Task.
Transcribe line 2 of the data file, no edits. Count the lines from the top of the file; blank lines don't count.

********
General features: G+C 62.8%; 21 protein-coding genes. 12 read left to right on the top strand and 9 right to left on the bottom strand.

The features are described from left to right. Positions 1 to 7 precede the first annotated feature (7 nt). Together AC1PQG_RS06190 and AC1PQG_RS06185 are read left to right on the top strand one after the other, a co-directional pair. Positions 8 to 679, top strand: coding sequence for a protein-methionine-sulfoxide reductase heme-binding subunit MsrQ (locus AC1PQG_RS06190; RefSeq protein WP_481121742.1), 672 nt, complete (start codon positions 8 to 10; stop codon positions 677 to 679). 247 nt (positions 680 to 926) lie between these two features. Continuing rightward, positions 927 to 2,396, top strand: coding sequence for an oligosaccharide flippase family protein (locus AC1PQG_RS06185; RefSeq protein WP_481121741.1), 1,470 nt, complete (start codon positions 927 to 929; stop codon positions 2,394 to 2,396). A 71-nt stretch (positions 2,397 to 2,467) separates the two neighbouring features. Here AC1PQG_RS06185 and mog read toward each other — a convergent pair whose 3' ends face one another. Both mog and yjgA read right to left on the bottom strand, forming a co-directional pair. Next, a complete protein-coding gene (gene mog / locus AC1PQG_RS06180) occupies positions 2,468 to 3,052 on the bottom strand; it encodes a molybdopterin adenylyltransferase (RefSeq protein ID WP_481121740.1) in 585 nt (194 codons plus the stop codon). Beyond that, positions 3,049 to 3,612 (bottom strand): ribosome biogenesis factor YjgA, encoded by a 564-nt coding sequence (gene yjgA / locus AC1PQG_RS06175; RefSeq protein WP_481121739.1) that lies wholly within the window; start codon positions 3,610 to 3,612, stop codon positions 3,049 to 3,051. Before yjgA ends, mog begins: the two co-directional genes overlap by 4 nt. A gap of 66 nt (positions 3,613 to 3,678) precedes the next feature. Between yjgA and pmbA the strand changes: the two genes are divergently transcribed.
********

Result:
The features are described from left to right. Positions 1 to 7 precede the first annotated feature (7 nt). Together AC1PQG_RS06190 and AC1PQG_RS06185 are read left to right on the top strand one after the other, a co-directional pair. Positions 8 to 679, top strand: coding sequence for a protein-methionine-sulfoxide reductase heme-binding subunit MsrQ (locus AC1PQG_RS06190; RefSeq protein WP_481121742.1), 672 nt, complete (start codon positions 8 to 10; stop codon positions 677 to 679). 247 nt (positions 680 to 926) lie between these two features. Continuing rightward, positions 927 to 2,396, top strand: coding sequence for an oligosaccharide flippase family protein (locus AC1PQG_RS06185; RefSeq protein WP_481121741.1), 1,470 nt, complete (start codon positions 927 to 929; stop codon positions 2,394 to 2,396). A 71-nt stretch (positions 2,397 to 2,467) separates the two neighbouring features. Here AC1PQG_RS06185 and mog read toward each other — a convergent pair whose 3' ends face one another. Both mog and yjgA read right to left on the bottom strand, forming a co-directional pair. Next, a complete protein-coding gene (gene mog / locus AC1PQG_RS06180) occupies positions 2,468 to 3,052 on the bottom strand; it encodes a molybdopterin adenylyltransferase (RefSeq protein ID WP_481121740.1) in 585 nt (194 codons plus the stop codon). Beyond that, positions 3,049 to 3,612 (bottom strand): ribosome biogenesis factor YjgA, encoded by a 564-nt coding sequence (gene yjgA / locus AC1PQG_RS06175; RefSeq protein WP_481121739.1) that lies wholly within the window; start codon positions 3,610 to 3,612, stop codon positions 3,049 to 3,051. Before yjgA ends, mog begins: the two co-directional genes overlap by 4 nt. A gap of 66 nt (positions 3,613 to 3,678) precedes the next feature. Between yjgA and pmbA the strand changes: the two genes are divergently transcribed.